Remembering Apollo 11: A Legacy of Bravery and Exploration

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44 years ago today, Neil Armstrong, Edwin “Buzz” Aldrin Jr., and Michael Collins climbed into a small capsule on top of a Saturn V rocket at Kennedy Space Center, and, using less computing power than you carry in your pocket today, flew to the moon.

Apollo11 SM-CM-LM
Cramped Quarters: Apollo 11 Service Module (SM), the Columbia Command Module (CM) and the Eagle Lunar Module(LM). Image courtesy of Wikimedia Commons.

The Eagle Lands

On July 20, four days and more than 240,000 miles later, Armstrong and Aldrin landed the Eagle (the code name for the Lunar Module) on the surface of the moon, about five miles from the planned landing site in the Sea of Tranquility. Collins continued to orbit the moon on Columbia (the code name for the Command Module).

Armstrong took his historic first steps on the moon (and made his famous speech) on July 21, only a few hours after the Eagle had touched down on the lunar surface. Armstrong and Aldrin then spent about two-and-a-half hours outside the Eagle, taking pictures, conducting experiments, and gathering almost 50 pounds of lunar samples to bring back for further study.

Apollo 11 - Buzz Aldrin's Bootprint
Aldrin’s photo of his bootprint in the lunar regolith. Image courtesy of Wikimedia Commons.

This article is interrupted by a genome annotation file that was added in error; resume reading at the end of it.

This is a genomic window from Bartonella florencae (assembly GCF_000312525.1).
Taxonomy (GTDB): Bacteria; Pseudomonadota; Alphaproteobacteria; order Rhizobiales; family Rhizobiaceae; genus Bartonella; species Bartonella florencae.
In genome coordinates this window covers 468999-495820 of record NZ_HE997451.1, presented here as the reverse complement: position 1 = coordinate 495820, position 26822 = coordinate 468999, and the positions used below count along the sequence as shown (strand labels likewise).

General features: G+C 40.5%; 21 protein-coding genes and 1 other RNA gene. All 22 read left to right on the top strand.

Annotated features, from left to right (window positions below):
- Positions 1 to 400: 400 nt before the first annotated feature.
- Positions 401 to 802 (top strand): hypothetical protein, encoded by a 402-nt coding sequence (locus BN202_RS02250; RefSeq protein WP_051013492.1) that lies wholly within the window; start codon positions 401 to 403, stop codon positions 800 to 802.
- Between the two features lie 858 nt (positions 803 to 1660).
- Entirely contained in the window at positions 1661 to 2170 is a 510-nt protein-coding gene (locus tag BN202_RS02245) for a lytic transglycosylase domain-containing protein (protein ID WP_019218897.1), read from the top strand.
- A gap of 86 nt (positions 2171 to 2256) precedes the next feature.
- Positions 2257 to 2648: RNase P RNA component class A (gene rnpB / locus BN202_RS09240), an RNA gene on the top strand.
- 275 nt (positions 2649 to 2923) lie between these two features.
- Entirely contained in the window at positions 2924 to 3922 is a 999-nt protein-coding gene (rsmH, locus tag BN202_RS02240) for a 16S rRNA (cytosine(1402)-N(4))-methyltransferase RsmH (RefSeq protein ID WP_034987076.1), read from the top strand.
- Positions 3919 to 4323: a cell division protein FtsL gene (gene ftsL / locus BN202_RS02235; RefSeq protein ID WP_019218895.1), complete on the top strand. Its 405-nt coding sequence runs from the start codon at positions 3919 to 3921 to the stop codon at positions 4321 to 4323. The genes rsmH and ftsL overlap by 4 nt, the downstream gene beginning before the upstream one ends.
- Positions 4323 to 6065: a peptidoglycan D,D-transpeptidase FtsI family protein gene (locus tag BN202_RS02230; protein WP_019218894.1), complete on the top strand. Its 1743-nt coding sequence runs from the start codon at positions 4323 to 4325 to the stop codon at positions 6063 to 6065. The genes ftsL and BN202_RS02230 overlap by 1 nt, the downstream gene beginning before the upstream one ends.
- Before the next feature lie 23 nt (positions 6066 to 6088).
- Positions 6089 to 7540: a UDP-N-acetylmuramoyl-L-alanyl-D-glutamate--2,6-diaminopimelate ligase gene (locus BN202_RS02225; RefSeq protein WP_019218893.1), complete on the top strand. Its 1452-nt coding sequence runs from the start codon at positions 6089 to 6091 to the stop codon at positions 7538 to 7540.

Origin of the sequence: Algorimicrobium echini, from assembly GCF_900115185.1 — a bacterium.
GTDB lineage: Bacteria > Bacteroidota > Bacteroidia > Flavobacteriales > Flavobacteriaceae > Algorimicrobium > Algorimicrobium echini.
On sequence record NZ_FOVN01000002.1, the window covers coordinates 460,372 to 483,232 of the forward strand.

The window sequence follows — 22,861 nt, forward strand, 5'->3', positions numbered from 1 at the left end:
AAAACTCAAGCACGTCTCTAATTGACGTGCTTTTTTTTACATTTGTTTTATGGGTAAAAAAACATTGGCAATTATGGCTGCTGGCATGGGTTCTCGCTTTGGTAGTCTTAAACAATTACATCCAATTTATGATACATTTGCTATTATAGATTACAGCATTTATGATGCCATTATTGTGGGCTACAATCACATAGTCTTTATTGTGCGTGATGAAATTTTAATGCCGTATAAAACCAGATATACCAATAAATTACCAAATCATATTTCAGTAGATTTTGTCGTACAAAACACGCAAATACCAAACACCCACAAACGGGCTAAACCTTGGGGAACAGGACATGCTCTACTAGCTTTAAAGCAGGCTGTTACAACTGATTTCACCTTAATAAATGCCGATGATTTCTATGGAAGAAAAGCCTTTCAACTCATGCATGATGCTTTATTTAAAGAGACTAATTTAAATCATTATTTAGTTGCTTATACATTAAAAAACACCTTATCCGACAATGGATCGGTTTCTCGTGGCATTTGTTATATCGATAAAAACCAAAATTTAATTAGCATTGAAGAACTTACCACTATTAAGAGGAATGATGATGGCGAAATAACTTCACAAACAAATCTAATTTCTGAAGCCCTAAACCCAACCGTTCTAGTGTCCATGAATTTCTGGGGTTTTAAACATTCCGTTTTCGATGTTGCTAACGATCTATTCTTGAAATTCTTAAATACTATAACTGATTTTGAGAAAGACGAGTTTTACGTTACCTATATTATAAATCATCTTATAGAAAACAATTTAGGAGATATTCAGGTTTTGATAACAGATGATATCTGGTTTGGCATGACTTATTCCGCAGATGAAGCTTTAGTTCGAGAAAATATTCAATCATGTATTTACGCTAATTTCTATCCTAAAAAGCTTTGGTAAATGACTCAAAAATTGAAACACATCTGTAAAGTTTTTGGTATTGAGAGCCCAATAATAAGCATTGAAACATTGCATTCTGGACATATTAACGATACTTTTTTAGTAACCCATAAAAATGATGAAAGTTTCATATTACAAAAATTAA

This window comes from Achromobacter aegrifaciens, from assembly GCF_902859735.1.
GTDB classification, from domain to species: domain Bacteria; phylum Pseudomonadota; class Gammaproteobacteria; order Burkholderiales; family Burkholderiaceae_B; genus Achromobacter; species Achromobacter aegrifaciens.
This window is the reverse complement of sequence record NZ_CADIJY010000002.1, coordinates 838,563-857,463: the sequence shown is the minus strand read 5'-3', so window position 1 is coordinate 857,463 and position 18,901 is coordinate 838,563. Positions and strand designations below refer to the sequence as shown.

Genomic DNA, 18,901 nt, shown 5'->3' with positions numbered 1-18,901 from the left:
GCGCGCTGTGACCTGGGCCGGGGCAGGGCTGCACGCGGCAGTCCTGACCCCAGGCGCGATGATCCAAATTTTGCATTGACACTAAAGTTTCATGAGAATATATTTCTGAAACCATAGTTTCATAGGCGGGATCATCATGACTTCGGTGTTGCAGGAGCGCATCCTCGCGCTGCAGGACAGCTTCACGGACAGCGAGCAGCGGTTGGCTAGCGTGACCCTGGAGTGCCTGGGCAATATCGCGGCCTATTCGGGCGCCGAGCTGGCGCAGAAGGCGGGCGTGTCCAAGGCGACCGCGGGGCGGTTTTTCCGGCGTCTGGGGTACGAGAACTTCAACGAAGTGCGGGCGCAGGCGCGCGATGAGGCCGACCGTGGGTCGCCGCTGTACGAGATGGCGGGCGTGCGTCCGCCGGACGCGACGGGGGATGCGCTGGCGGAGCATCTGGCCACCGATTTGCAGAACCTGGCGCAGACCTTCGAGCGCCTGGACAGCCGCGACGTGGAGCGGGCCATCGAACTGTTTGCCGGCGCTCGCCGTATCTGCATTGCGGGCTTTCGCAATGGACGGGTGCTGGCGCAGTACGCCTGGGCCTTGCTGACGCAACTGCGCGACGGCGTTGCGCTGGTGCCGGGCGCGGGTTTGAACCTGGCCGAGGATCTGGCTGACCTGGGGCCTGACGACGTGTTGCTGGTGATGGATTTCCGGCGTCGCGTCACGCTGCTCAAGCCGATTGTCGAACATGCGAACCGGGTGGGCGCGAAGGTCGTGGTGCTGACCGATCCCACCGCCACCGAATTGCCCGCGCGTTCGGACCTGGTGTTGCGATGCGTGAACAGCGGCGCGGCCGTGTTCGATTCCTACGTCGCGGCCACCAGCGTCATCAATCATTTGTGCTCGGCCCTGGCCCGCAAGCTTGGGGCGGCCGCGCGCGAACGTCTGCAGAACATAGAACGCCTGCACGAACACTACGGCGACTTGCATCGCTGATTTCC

Return to Earth

Then, almost 22 hours after landing, the Eagle blasted off from the lunar surface and docked with the Columbia, which had continued to orbit the moon 25 times. Armstrong and Aldrin left a few things behind on the moon, including scientific equipment, an American flag, and a plaque commemorating their visit that read:

“Here men from the planet Earth first set foot on the moon, July 1969 A.D. We came in peace for all mankind.”

After docking with Columbia in lunar orbit, the three astronauts flew the Service Module/Command Module back to Earth, eventually splashing down in the Pacific Ocean, just 13 miles from recovery ship U.S.S. Hornet.

Apollo 11 Insignia Patch
Apollo 11 mission patch, designed by Command Module pilot Collins. Image courtesy of Wikimedia Commons.

From launch to splashdown, the mission lasted only eight days, but established a decades-long legacy of exploration and bravery that has continued to drive mankind to reach for the stars.

 

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